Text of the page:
Recycling mountains of plastic for smoother commutes, sturdier bridges and a cleaner environment.
Every day, thousands of commuters on Miami’s rapid transit system are whisked to work cushioned by a bed of empty milk jugs, discarded laundry detergent jugs and other household castoffs.
The plastic in question isn’t the familiar debris that accumulates in rail tracks, along roadways and on the sidewalk. Rather, the trains’ journeys are smoothed by super-rugged railroad ties made up of veritable mountains of plastic waste recycled from consumers’ trash.
At a quick glance, the dark plastic ties are tricky to distinguish from the heavy wooden beams they replace. Their performance is vastly different, however.
Where conventional wooden ties degrade, sometimes in just a few years, the recycled plastic composite ties do not.
In fact, the material “is basically impervious,” says Steve Silverman, president and chief executive of New Jersey-based Axion International Holdings, which supplied its Ecotrax composite ties to Miami-Dade Transit.
“It doesn’t rot. It doesn’t corrode. It doesn’t absorb water. Bugs don’t eat it,” he adds.
Silverman estimates the longevity of the plastic ties to be at least 40 years, compared with a few years for wooden ties in harsh environments. What’s more, it needs no maintenance, such as painting or re-sealing.
On a run of heavily used Long Island Rail Road commuter rails, a batch of Axion ties in service over the past eight years showed no signs of material degradation, according to a recent independent lab study.
If anything, the ties’ performance had improved slightly. As the plastic weathered, it hardened slightly, tightening its grip on the spikes, screws and hardware that attach the rails to the ties.
More than 150,000 of Axion’s ties can be found in rail beds on six continents. The company is also pushing into the construction industry, where its composite I-beams, planks and structural members are being used to rebuild bridges formerly made of wood, concrete or steel.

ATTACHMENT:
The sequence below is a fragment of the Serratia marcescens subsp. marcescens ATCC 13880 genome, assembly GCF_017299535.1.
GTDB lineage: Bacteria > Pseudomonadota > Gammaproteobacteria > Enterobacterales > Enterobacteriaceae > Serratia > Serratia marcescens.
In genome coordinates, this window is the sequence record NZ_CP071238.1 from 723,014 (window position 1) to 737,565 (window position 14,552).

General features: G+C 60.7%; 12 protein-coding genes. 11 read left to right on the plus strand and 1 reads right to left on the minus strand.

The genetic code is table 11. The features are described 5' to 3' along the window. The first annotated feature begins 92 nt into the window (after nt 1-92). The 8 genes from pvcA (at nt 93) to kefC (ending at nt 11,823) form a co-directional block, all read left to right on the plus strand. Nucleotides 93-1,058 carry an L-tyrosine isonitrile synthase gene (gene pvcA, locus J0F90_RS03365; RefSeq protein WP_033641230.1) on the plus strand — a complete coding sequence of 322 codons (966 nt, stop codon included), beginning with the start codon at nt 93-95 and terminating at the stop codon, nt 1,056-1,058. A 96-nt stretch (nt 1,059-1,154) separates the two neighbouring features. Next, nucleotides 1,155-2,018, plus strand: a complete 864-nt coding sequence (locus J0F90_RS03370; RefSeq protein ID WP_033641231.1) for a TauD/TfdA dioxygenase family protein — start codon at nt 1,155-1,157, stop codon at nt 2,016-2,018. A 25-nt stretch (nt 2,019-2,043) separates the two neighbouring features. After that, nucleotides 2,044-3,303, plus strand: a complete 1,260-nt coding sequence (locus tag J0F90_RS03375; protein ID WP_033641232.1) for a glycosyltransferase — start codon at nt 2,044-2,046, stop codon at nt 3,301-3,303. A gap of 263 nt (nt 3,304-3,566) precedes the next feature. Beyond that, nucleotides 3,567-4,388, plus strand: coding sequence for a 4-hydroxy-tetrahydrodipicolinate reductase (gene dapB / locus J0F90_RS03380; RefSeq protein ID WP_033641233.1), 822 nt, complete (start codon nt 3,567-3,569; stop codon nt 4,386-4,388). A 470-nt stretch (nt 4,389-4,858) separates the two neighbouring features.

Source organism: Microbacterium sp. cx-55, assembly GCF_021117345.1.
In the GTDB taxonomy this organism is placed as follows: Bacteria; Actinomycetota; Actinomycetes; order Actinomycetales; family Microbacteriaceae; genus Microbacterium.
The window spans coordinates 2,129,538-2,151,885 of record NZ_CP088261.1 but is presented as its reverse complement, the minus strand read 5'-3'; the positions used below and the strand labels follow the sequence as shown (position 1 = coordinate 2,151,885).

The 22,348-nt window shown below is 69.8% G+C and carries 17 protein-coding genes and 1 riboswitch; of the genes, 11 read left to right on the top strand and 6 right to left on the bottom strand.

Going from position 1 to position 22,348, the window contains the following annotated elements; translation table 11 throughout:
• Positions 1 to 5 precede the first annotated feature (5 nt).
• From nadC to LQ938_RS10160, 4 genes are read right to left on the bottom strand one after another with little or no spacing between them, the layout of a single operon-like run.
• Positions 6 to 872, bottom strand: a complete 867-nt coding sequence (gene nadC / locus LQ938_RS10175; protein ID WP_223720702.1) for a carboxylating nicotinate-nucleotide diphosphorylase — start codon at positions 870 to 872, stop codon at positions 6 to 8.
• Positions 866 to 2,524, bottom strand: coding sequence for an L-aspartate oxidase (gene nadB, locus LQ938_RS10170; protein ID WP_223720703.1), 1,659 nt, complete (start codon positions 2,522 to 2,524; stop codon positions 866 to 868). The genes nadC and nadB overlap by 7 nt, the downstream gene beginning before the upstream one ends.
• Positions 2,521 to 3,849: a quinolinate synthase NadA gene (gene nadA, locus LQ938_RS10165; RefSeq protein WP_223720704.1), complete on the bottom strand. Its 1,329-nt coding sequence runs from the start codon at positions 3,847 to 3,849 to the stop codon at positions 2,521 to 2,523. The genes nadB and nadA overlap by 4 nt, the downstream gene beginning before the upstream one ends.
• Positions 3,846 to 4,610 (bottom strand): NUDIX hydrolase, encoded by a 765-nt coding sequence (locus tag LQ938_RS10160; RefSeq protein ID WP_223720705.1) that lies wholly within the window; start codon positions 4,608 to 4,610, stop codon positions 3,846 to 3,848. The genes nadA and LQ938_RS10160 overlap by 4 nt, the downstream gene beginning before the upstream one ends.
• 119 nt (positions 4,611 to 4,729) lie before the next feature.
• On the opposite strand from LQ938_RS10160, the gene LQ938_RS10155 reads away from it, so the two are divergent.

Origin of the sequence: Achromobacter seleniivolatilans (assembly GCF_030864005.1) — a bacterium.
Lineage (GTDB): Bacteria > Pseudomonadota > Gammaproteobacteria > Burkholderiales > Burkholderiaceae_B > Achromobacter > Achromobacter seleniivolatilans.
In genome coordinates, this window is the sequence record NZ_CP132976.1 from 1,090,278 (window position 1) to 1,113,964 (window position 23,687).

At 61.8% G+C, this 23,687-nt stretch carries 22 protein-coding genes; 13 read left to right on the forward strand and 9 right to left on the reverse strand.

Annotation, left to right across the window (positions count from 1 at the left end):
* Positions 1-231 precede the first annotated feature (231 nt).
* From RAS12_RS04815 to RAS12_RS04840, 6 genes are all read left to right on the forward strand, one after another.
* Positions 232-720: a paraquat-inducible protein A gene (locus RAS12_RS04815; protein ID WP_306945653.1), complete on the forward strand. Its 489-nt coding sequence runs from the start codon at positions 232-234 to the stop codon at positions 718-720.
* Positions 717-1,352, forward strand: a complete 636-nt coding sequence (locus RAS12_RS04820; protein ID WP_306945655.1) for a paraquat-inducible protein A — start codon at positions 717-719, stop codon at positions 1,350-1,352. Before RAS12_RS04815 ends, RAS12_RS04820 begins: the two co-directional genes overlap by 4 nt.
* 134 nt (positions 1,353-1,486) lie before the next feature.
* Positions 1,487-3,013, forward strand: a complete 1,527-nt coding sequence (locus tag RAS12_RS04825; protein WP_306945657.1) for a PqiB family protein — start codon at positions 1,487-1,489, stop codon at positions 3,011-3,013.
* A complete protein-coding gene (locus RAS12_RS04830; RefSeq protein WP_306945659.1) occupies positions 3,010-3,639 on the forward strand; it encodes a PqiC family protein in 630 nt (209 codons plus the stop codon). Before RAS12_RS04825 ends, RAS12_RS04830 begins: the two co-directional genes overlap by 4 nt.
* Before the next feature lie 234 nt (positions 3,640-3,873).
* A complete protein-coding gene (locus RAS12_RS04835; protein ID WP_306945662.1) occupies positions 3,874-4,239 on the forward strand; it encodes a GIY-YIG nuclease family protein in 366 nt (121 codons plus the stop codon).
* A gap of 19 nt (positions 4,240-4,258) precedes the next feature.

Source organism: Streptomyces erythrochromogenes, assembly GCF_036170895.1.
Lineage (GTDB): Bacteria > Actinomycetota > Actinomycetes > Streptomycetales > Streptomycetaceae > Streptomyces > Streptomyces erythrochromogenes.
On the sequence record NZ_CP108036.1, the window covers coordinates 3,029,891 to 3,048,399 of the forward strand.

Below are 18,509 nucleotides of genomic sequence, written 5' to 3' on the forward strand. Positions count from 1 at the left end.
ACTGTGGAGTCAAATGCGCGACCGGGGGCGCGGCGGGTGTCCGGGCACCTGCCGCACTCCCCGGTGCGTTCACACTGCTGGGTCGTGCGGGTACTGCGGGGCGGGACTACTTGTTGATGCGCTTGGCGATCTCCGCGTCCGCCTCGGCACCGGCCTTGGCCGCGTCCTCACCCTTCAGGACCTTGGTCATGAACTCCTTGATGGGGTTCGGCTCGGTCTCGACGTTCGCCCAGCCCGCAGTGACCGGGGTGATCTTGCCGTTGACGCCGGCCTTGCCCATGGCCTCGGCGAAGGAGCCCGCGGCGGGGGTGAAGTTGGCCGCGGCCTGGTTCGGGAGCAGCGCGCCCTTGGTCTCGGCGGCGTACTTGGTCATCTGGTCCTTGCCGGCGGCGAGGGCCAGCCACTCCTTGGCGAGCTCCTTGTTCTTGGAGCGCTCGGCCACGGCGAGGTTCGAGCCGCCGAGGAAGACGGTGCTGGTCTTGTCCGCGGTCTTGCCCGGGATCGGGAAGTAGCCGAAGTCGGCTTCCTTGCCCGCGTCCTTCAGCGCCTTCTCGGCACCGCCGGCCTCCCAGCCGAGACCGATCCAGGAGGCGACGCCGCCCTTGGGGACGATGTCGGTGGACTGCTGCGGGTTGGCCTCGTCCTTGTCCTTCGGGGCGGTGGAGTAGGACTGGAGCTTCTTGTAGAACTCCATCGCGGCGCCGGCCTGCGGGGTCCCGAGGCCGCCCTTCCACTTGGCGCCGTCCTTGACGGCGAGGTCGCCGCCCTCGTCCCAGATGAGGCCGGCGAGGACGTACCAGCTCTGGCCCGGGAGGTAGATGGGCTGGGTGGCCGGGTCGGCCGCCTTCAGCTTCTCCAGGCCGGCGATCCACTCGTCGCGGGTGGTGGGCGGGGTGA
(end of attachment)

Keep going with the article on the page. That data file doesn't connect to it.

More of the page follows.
If Axion’s approach takes off, the environment may prove to be the biggest winner.
Using recycled composites in these heavy-duty applications has the potential to usefully absorb enormous flows of plastic waste. Today, just 8 per cent of plastic is recaptured, according to the U.S. Environmental Protection Agency. More troublesome still, a significant share of waste plastic is lost to the environment.
Because plastic waste does not degrade it does cumulative harm to the environment, whether in your backyard or floating far out in a Pacific Ocean gyre.
On land and on water, loose plastic waste often ensnares wildlife. It has also begun to penetrate natural food chains. As it breaks up into microscopic bits, plastic debris is consumed by tiny creatures, which are in turn eaten by bigger fish or birds. At each step in the food chain, traces of plastic and related additives accumulate, explains Susan Freinkel in her 2011 book, Plastic: A Toxic Love Story.
Humans are tainted by plastic, too. Blood tests reveal widespread exposure to synthetic chemicals used in plastics circulating in our bodies.
Axion’s Miami project offers a glimpse at the impact that recycled composites could have in diverting the growing tide of plastic.
So far, Miami has purchased around 2,000 composite ties, made up of roughly one million pounds of recycled plastic. By comparison, every year, the U.S. rail system replaces some 20 million ties.
As a thought experiment, if all those replacement ties were made of recycled plastics, the effort could usefully sequester some 10 billion pounds of waste, more than twice the volume of all the plastic recycled in the U.S. in 2010. Besides being stable and enormously strong, the composite ties can also be recycled at the end of their life.
For now, Axion is focusing on rail and construction markets where the relatively high upfront costs of its composites pencil out by avoiding more frequent future replacements. In the U.S. and overseas this dictates a focus on regions similar to Florida, where it’s hot, wet and salty, and insects are rife – conditions where wood products are short lived.
Longer term, Silverman sees bigger opportunities using plastic garbage to help remake America’s crumbling infrastructure. A 2011 Federal Highway Administration report estimates that more than 143,000 bridges are either structurally deficient or functionally obsolete, largely due to the sort of corrosion, wear and tear to which recycled structural composites are immune.
But first the company has to drive down the cost of its raw material. Though the world is awash in plastic, too little of it is recycled.
“If the U.S. recycled more, our prices would come down,” says Silverman.
That could be a triple win: for Axion, the country’s infrastructure and the environment.
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